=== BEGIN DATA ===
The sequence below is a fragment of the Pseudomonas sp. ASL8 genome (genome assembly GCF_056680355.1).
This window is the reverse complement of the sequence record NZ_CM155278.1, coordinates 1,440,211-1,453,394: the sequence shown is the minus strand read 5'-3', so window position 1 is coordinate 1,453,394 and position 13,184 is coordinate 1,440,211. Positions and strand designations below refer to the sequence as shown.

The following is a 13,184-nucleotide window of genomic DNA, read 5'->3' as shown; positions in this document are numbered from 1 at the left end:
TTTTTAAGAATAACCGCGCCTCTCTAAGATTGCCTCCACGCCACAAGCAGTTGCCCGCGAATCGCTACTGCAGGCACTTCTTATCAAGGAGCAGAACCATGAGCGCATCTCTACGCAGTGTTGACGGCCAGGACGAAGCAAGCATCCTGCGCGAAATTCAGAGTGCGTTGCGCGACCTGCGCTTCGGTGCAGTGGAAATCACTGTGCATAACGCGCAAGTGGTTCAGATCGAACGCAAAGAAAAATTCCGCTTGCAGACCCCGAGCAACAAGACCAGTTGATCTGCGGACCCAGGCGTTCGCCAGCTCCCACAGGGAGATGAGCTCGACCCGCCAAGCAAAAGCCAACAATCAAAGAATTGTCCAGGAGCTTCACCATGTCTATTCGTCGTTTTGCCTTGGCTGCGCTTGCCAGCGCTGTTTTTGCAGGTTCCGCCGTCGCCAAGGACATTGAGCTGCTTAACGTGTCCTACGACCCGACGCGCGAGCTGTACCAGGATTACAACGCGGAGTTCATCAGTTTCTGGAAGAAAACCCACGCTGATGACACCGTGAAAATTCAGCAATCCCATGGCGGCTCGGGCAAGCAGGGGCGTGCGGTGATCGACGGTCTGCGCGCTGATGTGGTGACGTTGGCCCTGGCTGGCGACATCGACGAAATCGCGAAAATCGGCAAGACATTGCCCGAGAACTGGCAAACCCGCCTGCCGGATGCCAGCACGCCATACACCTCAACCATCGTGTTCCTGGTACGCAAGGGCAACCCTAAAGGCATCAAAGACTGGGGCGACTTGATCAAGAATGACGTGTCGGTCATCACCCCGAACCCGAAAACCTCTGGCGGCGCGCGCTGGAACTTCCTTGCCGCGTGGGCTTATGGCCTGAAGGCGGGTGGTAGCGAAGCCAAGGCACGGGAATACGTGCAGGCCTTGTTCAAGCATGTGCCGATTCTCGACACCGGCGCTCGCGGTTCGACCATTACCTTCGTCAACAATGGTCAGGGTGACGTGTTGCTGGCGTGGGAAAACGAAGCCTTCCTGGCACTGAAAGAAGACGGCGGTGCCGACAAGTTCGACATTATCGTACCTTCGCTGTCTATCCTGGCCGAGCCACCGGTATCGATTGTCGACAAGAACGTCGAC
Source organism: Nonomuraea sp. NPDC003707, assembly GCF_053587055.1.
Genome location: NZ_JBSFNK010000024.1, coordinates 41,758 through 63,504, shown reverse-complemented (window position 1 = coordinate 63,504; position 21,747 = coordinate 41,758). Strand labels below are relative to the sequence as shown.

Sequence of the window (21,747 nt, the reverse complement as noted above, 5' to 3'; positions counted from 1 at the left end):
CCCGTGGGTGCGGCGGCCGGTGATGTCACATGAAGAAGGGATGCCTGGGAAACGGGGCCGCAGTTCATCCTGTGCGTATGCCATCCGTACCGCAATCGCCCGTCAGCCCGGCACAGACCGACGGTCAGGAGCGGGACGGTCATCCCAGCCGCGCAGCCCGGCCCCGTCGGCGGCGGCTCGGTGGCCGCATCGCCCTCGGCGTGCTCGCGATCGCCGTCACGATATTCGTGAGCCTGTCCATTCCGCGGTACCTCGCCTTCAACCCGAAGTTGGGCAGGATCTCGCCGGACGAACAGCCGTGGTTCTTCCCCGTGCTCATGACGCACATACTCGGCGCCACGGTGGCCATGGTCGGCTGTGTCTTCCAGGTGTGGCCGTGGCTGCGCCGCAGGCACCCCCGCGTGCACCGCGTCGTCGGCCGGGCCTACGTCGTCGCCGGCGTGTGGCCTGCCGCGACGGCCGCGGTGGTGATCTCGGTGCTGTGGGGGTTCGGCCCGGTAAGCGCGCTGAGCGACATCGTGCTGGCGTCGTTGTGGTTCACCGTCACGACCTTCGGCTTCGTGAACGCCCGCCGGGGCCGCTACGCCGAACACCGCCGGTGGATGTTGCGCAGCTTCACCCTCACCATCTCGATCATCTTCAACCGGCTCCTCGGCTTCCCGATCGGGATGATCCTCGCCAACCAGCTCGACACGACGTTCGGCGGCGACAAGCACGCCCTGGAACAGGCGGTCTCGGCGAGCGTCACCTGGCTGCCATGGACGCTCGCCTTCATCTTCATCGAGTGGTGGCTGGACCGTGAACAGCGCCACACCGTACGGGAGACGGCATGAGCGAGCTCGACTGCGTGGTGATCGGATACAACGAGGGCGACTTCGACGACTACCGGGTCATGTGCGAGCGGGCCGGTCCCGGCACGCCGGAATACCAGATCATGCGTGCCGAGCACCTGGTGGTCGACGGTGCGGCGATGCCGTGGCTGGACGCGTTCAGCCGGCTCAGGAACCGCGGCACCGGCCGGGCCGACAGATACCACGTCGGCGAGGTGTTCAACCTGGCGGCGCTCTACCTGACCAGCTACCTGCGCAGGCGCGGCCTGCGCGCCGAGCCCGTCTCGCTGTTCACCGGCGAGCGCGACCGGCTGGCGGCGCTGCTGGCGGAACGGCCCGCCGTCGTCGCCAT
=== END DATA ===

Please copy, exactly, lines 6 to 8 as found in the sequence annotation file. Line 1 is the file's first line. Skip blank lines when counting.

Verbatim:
Genome location: NZ_JBSFNK010000024.1, coordinates 41,758 through 63,504, shown reverse-complemented (window position 1 = coordinate 63,504; position 21,747 = coordinate 41,758). Strand labels below are relative to the sequence as shown.

Sequence of the window (21,747 nt, the reverse complement as noted above, 5' to 3'; positions counted from 1 at the left end):
CCCGTGGGTGCGGCGGCCGGTGATGTCACATGAAGAAGGGATGCCTGGGAAACGGGGCCGCAGTTCATCCTGTGCGTATGCCATCCGTACCGCAATCGCCCGTCAGCCCGGCACAGACCGACGGTCAGGAGCGGGACGGTCATCCCAGCCGCGCAGCCCGGCCCCGTCGGCGGCGGCTCGGTGGCCGCATCGCCCTCGGCGTGCTCGCGATCGCCGTCACGATATTCGTGAGCCTGTCCATTCCGCGGTACCTCGCCTTCAACCCGAAGTTGGGCAGGATCTCGCCGGACGAACAGCCGTGGTTCTTCCCCGTGCTCATGACGCACATACTCGGCGCCACGGTGGCCATGGTCGGCTGTGTCTTCCAGGTGTGGCCGTGGCTGCGCCGCAGGCACCCCCGCGTGCACCGCGTCGTCGGCCGGGCCTACGTCGTCGCCGGCGTGTGGCCTGCCGCGACGGCCGCGGTGGTGATCTCGGTGCTGTGGGGGTTCGGCCCGGTAAGCGCGCTGAGCGACATCGTGCTGGCGTCGTTGTGGTTCACCGTCACGACCTTCGGCTTCGTGAACGCCCGCCGGGGCCGCTACGCCGAACACCGCCGGTGGATGTTGCGCAGCTTCACCCTCACCATCTCGATCATCTTCAACCGGCTCCTCGGCTTCCCGATCGGGATGATCCTCGCCAACCAGCTCGACACGACGTTCGGCGGCGACAAGCACGCCCTGGAACAGGCGGTCTCGGCGAGCGTCACCTGGCTGCCATGGACGCTCGCCTTCATCTTCATCGAGTGGTGGCTGGACCGTGAACAGCGCCACACCGTACGGGAGACGGCATGAGCGAGCTCGACTGCGTGGTGATCGGATACAACGAGGGCGACTTCGACGACTACCGGGTCATGTGCGAGCGGGCCGGTCCCGGCACGCCGGAATACCAGATCATGCGTGCCGAGCACCTGGTGGTCGACGGTGCGGCGATGCCGTGGCTGGACGCGTTCAGCCGGCTCAGGAACCGCGGCACCGGCCGGGCCGACAGATACCACGTCGGCGAGGTGTTCAACCTGGCGGCGCTCTACCTGACCAGCTACCTGCGCAGGCGCGGCCTGCGCGCCGAGCCCGTCTCGCTGTTCACCGGCGAGCGCGACCGGCTGGCGGCGCTGCTGGCGGAACGGCCCGCCGTCGTCGCCAT